as a von Neumann algebra direct sum and similarly the C∗ algebra of SU(2)can be identified with the algebra of sequences (Mn)n≥1 where Mn is ann × n matrix and one has ‖Mn‖ → 0 as n → ∞. We shall interpret thisC∗-algebra as the space of “functions” vanishing at infinity on some non-commutative space. The associated von Neumann algebra corresponds to thespace of “bounded functions” on our noncommutative space. In order to get abetter picture of this space it is desirable to have a geometric understandingof its structure. For this we first note that this space has a continuous groupof symmetries, since the group SU(2) acts on the algebra by inner automor-phisms. Since the elements ±I act trivially, this is really an action of thequotient SU(2)/{±I} which is isomorphic with the group SO(3), thereforethis space has a three dimensional rotational symmetry. We can understandthis symmetry by looking at some special elements in the larger algebraA(SU(2)), which correspond to “unbounded functions”. Let us consider theself-adjoint elements corresponding to the Pauli matrices, viewed as elementsof the Lie algebra of SU(2) (or rather the complexified Lie algebra). Thesedefine unbounded operators on L2(SU(2)), which we shall denote X, Y, Z,and which lie in A(SU(2)). A good way to think about these three functionsis as three “coordinates” on our space, corresponding to three orthogonaldirections. Each of these elements has a spectrum which is exactly the set ofintegers (which you can view as the group dual to the one parameter groupgenerated by one of these Lie algebra elements). Moreover this is true also ofany linear combination xX +yY +zZ with x2 +y2 +z2 = 1. This means thatif you are in this space and try to measure your position, you can measure,as in quantum mechanics, one coordinate in some direction (x, y, z) using theoperator xX + yY + zZ, and you will always find an integer. Thus the spacehas some discrete feature, in that you always get integer numbers for yourcoordinates, but also a continuous rotational symmetry which comes from theaction of SU(2) by automorphisms of the algebra. This is obviously impos-sible to obtain in a classical space. Of course since the operators in differentdirections do not commute, you cannot measure your position in differentdirections of space simultaneously. What you can do nevertheless is measuresimultaneoulsy one coordinate in space, and your distance to the origin. Thislast measurement is done using the operator D =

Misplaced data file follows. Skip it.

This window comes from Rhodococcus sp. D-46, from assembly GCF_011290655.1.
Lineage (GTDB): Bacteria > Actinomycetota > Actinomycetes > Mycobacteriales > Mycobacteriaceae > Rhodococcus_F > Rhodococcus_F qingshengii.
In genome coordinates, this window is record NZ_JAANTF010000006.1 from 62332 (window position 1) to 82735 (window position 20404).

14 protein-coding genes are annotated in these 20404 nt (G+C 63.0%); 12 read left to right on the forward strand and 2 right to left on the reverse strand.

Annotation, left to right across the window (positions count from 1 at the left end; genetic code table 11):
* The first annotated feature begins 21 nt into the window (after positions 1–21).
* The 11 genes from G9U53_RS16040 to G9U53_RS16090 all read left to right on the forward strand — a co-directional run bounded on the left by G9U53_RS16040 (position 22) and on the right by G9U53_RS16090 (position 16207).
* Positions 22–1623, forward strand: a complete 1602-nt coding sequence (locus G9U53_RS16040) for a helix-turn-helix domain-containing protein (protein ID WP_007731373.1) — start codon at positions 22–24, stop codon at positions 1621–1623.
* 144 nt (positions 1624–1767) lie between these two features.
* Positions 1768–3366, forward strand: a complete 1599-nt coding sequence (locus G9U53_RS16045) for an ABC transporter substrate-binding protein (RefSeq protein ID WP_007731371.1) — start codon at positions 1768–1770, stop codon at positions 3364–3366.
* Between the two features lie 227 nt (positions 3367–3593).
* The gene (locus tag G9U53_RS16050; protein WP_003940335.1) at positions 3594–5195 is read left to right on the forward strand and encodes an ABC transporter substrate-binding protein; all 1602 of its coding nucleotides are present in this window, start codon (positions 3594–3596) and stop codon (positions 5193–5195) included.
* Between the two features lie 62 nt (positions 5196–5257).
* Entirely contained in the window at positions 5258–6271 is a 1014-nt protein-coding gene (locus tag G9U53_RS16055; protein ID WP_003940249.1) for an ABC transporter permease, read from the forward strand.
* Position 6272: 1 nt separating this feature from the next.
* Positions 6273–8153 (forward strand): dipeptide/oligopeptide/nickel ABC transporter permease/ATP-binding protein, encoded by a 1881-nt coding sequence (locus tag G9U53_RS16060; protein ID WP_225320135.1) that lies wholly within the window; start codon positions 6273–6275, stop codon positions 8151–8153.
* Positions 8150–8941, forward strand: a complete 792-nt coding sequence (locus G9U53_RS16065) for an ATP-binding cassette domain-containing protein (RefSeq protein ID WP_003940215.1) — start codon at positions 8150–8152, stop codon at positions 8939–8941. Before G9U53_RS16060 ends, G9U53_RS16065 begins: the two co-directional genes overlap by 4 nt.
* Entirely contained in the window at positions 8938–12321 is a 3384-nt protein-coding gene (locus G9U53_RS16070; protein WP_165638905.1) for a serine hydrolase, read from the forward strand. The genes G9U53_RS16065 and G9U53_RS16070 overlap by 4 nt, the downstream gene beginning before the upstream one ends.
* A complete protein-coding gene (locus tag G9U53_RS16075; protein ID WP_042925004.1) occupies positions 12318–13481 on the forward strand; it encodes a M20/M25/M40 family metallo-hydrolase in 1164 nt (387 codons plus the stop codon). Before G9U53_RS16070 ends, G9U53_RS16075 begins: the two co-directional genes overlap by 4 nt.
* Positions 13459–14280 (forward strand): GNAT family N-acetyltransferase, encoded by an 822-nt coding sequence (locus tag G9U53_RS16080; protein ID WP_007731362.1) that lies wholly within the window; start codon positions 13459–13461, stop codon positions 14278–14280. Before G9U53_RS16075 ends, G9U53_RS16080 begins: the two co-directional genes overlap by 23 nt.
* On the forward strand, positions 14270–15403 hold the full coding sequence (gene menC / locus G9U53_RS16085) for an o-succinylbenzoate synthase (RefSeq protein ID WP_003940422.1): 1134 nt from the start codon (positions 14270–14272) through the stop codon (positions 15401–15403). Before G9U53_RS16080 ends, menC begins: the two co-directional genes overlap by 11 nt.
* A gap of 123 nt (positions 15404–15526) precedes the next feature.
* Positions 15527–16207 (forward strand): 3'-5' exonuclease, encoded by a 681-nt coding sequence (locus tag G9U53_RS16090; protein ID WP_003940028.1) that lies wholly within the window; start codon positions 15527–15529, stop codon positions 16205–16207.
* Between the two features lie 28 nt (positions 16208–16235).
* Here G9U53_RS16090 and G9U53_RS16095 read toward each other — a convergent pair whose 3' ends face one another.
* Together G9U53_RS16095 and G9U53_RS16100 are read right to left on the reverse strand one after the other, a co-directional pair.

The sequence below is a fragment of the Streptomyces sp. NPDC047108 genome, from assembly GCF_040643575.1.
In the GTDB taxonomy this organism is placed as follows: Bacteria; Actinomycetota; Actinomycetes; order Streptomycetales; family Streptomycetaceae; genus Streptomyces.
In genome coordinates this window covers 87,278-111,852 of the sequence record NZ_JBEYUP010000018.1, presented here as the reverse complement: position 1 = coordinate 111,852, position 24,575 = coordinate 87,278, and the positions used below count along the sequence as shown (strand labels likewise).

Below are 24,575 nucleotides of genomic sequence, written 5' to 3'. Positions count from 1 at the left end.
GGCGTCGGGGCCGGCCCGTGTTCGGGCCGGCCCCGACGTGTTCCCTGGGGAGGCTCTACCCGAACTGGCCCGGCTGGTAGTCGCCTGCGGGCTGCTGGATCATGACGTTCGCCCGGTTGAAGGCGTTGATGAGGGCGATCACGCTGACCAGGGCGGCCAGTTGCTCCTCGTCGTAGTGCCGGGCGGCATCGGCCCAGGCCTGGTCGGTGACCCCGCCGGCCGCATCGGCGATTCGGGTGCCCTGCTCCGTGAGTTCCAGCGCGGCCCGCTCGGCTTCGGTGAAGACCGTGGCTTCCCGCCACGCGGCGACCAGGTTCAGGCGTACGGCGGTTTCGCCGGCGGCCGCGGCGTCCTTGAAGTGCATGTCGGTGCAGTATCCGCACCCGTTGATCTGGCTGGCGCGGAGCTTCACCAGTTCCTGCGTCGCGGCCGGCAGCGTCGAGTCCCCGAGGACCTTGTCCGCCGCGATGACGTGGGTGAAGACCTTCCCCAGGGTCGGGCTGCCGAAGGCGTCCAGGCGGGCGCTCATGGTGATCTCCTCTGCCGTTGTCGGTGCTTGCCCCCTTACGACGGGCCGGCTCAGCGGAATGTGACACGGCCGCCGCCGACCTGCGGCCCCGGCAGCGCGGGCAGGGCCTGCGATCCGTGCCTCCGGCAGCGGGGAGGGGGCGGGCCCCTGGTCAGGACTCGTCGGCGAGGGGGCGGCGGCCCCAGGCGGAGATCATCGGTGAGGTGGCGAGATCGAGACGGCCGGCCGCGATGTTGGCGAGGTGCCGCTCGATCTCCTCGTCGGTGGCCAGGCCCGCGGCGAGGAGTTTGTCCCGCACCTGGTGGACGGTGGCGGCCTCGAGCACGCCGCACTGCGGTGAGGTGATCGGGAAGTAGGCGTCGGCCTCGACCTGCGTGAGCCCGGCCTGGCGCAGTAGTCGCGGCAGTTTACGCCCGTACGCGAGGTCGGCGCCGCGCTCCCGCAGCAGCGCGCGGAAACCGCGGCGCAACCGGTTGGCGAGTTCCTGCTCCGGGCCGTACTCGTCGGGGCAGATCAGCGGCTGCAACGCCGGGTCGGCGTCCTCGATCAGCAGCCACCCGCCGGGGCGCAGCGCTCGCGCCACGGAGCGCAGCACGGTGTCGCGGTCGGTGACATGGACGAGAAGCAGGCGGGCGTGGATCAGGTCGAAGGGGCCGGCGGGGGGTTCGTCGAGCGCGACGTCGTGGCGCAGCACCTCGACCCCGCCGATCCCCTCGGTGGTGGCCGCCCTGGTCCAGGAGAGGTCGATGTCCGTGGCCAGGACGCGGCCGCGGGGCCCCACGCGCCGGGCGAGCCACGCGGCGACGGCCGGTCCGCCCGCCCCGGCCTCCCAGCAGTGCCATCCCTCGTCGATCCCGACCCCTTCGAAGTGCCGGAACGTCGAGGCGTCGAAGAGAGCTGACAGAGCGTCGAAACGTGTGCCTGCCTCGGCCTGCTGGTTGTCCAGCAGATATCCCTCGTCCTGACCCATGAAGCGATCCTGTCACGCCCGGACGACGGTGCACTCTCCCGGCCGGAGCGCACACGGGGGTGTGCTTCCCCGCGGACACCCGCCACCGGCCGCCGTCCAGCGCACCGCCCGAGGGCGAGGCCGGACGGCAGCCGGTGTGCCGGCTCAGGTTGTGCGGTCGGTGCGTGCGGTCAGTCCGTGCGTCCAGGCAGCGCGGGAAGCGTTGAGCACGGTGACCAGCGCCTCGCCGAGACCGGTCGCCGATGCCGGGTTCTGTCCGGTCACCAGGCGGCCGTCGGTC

√I + X2 + Y 2 + Z2 − I